I began by taking a look at your page's information architecture. I didn't think it was bad, so I decided to run with it. However, I did condense some parts that I thought were redundant. For example, at the very bottom of your current page, you have a graphic that tells the buyer they can buy in bulk and save money. But it is also listed under "Our Other Feel-Good Products" just above it. So, I combined both into one big "Buy In Bulk" option. I also combined the icons right above the "Our Other Feel-Good Products" that detail all the cool things you do with the larger section at the top where you had short paragraphs on how you do good for the earth, people and bums. I also noticed you had an email running up top for support. I created a link in the nav bar to account for it. 

I wanted to create a very visual experience, packed with beautiful imagery and video, detailed in the wireframes below. Naturally, big boxes with a large X represent images or places for video, long gray rectangles places for copy, and all blue items are actionable. It's a bit of a scroll, sorry! Your nav bar looks like a sea of links in the wireframes, right? No worries, this all condenses and comes together during the design phase. 


So, what's up with the little shipping and guarantee boxes to the left of some sections? These are controls on demand and expand to share more info. Personally, Im a bit annoyed to wait until checkout to calculate the cost of my shipping. So, I figured the little shipping box on the product currently being viewed can expand, provide a field for users to key in their post code, and let them know what's up right there. Naturally, the result will stick around right next to the product info.

I condensed both of these actions, how the guarantee and shipping options expand, into one image displayed below. For both controls, clicking anywhere outside will naturally collapse them again into their initial state. 


I also noticed your floating social media widget. I placed it up top and turned it into an on demand control as well. When a user wants to share, it expands to provide your social media outlet options. Once the user clicks on the one he/she wishes to use, it lets them fill it in up above. These actions are represented in the wireframe image below. You'll also notice that the shipping control condensed back to display the shipping cost, in this case, free.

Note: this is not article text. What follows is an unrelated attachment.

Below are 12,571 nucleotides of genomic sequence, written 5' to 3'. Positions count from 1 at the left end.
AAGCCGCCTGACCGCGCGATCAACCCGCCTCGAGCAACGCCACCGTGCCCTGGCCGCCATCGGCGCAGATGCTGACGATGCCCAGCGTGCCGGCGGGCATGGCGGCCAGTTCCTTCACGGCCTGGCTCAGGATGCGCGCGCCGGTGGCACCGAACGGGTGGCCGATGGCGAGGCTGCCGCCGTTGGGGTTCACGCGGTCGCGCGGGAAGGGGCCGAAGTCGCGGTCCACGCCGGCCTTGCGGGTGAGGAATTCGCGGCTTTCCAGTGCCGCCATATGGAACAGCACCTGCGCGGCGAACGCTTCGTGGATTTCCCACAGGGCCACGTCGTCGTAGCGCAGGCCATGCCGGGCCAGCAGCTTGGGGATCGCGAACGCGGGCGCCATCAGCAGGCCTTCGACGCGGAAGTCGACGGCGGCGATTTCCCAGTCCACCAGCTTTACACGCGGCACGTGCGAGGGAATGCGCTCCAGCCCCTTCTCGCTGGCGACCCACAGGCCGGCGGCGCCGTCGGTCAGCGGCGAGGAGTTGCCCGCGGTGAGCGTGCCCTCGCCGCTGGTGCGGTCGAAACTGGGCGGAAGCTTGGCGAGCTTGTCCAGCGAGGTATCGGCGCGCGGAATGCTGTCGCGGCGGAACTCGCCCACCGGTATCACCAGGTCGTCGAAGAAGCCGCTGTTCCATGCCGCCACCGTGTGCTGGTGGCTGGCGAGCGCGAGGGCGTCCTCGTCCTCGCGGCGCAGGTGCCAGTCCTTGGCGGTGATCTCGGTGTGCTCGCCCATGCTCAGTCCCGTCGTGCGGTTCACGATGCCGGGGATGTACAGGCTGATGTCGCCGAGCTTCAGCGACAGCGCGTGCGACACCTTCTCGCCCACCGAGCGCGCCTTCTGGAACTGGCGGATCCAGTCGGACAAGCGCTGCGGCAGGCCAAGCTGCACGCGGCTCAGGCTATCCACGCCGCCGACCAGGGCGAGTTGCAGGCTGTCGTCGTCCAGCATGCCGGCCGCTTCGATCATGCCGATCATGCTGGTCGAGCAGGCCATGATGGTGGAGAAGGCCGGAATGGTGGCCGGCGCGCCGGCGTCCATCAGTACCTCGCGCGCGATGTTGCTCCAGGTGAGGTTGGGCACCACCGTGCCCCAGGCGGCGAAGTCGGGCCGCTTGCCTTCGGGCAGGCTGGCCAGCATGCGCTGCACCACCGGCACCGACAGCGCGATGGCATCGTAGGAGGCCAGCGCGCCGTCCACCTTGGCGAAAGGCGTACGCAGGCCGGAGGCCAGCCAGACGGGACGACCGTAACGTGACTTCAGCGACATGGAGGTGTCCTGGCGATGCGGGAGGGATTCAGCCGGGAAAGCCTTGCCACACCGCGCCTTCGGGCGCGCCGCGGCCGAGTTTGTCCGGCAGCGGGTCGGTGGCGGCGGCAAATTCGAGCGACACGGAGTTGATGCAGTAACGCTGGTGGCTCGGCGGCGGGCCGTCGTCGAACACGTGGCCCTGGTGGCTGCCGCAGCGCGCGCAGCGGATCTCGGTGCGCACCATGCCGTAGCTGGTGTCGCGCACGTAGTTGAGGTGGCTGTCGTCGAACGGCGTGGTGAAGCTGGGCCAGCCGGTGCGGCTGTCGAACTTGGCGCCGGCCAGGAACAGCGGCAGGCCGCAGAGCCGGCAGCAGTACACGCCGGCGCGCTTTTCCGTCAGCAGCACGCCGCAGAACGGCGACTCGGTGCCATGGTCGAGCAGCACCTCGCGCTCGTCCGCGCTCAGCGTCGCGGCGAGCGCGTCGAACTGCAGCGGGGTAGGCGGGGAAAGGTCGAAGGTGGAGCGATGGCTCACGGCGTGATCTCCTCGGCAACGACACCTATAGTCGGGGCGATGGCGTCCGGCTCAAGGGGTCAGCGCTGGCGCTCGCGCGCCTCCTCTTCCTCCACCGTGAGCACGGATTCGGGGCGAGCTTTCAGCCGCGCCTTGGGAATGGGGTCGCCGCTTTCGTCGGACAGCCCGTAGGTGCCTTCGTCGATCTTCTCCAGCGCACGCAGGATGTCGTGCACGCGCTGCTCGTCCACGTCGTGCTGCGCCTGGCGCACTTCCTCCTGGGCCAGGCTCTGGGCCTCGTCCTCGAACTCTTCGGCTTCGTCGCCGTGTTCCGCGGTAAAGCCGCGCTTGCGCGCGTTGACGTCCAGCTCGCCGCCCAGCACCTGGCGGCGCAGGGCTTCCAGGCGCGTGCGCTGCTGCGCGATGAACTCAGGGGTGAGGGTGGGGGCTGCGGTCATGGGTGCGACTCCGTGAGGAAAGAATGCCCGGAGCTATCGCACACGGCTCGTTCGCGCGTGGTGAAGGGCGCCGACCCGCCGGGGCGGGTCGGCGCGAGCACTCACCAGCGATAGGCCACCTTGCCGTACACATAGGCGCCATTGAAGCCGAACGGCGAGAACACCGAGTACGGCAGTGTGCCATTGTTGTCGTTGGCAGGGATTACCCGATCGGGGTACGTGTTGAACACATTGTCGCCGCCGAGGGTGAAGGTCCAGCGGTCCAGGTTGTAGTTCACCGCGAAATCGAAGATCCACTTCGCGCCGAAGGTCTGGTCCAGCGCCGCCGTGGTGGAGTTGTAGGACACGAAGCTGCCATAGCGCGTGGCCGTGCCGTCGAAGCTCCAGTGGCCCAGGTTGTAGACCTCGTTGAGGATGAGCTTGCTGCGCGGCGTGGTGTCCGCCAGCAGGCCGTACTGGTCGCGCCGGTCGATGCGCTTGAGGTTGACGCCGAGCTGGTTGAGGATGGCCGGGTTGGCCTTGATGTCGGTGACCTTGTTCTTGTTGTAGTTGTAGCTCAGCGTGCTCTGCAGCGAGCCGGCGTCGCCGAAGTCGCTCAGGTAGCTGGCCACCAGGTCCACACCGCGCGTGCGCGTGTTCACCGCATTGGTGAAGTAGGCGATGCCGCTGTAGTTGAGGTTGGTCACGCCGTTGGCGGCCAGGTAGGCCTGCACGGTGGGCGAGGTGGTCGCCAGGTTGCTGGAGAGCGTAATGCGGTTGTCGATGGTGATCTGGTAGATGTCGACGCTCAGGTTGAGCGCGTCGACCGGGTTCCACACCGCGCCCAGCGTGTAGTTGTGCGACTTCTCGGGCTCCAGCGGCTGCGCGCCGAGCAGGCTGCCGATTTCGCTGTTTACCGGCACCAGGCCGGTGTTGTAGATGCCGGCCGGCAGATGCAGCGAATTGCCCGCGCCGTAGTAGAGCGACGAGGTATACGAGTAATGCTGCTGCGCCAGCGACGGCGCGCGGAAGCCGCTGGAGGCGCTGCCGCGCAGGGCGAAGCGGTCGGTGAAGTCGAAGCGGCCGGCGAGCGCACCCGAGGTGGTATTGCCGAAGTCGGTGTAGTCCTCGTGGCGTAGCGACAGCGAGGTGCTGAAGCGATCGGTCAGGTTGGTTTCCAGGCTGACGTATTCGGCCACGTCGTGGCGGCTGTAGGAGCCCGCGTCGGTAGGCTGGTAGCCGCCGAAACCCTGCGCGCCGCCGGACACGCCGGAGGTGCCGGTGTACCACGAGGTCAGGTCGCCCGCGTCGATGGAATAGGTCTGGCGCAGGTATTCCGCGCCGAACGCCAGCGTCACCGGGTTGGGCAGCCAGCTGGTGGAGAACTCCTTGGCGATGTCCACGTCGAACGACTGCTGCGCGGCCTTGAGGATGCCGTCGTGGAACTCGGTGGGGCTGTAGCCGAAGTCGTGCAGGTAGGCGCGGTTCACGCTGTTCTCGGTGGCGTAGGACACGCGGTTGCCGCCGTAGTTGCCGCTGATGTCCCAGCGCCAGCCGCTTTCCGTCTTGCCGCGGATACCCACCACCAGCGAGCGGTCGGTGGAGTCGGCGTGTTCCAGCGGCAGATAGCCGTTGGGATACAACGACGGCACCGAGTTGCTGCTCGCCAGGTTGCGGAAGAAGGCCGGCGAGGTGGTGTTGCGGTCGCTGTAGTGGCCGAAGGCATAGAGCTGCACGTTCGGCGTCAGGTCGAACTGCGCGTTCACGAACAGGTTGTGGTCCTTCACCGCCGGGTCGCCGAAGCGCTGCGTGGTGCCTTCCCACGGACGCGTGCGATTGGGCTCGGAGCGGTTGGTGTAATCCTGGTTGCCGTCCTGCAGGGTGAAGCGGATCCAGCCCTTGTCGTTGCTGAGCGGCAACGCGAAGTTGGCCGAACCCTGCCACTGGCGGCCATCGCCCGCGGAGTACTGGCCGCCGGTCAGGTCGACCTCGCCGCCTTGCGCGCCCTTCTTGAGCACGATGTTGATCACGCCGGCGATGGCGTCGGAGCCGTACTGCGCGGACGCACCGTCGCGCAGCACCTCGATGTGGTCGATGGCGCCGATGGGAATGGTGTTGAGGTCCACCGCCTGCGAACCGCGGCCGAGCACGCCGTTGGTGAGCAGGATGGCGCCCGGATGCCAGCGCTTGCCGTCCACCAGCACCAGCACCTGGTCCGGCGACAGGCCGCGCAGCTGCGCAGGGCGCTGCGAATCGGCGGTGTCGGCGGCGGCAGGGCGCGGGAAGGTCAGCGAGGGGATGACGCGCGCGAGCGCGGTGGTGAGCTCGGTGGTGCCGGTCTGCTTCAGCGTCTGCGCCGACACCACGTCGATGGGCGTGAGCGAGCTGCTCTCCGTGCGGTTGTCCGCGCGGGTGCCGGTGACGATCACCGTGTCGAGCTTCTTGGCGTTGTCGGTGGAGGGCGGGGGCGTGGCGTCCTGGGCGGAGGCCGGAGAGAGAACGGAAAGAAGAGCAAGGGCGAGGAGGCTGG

I noticed you offer a subscription option. Instead of a drop down, I turned all of the options into big, easy to click buttons. After buyers decide they wish to subscribe and click on the subscribe button, they'll see the 3 options you offer displayed as large buttons up above. After they make a selection, the subscribe button changes to display their selection. 


After a bit of noodling around with my pen in my beat up sketch book, I realized that even thought I thought the page would look pretty good, it could use a bit more "fun." It would be easy to use, inline with all usability heuristics, etc., etc.. But would still be, pretty similar to other shopping experiences. I noticed the face of your products is characterized by fun patterns. Can users pick and choose from them? Maybe they want all sprinkles and no dots? So, I reimagined the top segment of the page and arrived at what the image below reflects. It's a bit more dynamic and fun.

Each button houses the different options users can tweak, like how many, what kind, and how often. I like big buttons and think they scale beautifully on mobile, so I created a big, chunky buy button to complete the purchasing process. 


Mobile is king these days, so I built both versions to scale down easily. They are primarily made of big blocks, making it easy to turn them into responsive sites. What I have in mind for mobile is displayed in the wireframes images below. 


I know wireframes can be a bit abstract and can easily turn into different directions in each individuals head. So I put together a quick mockup of what the first iteration would look like on an iPad, to give you an idea of whats going on visually in my head. The design banks heavily on imagery so I was going to need a few, even for a quick mockup. I used some of the product shots Danny sent over and looked for a few more shots on the WGAC website. But, since they had text combined into them, I decided to just build a couple placeholders instead. None of my sketches seemed to be just right and it didn't make sense to continue building them since imagery ties so strongly into branding and I was steering away without having the right conversation first, so I dropped in what I had. We probably need to say something other than "48 ROLLS" up top. But you get the idea. You can see some of the sketches of the placeholder images below too, of toilet paper type and patterns, which were fun to build. 

I needed icons for all the different options built, like shipping and the guarantee, so I made a few quick sketches too. Because the brand copy is kinda funny, I decided to go with something quirky and arrived at the characters below. I played around with brightening up your color palette too and arrived at a couple solutions too, like the brighter purple-blue and blue hue used is some of the sketches. 


And that was about a day of brainstorming! However, my friend was passing by and looked at the toilet paper king and mentioned a plunger staff would have been a cool addition. Lol. Cheers!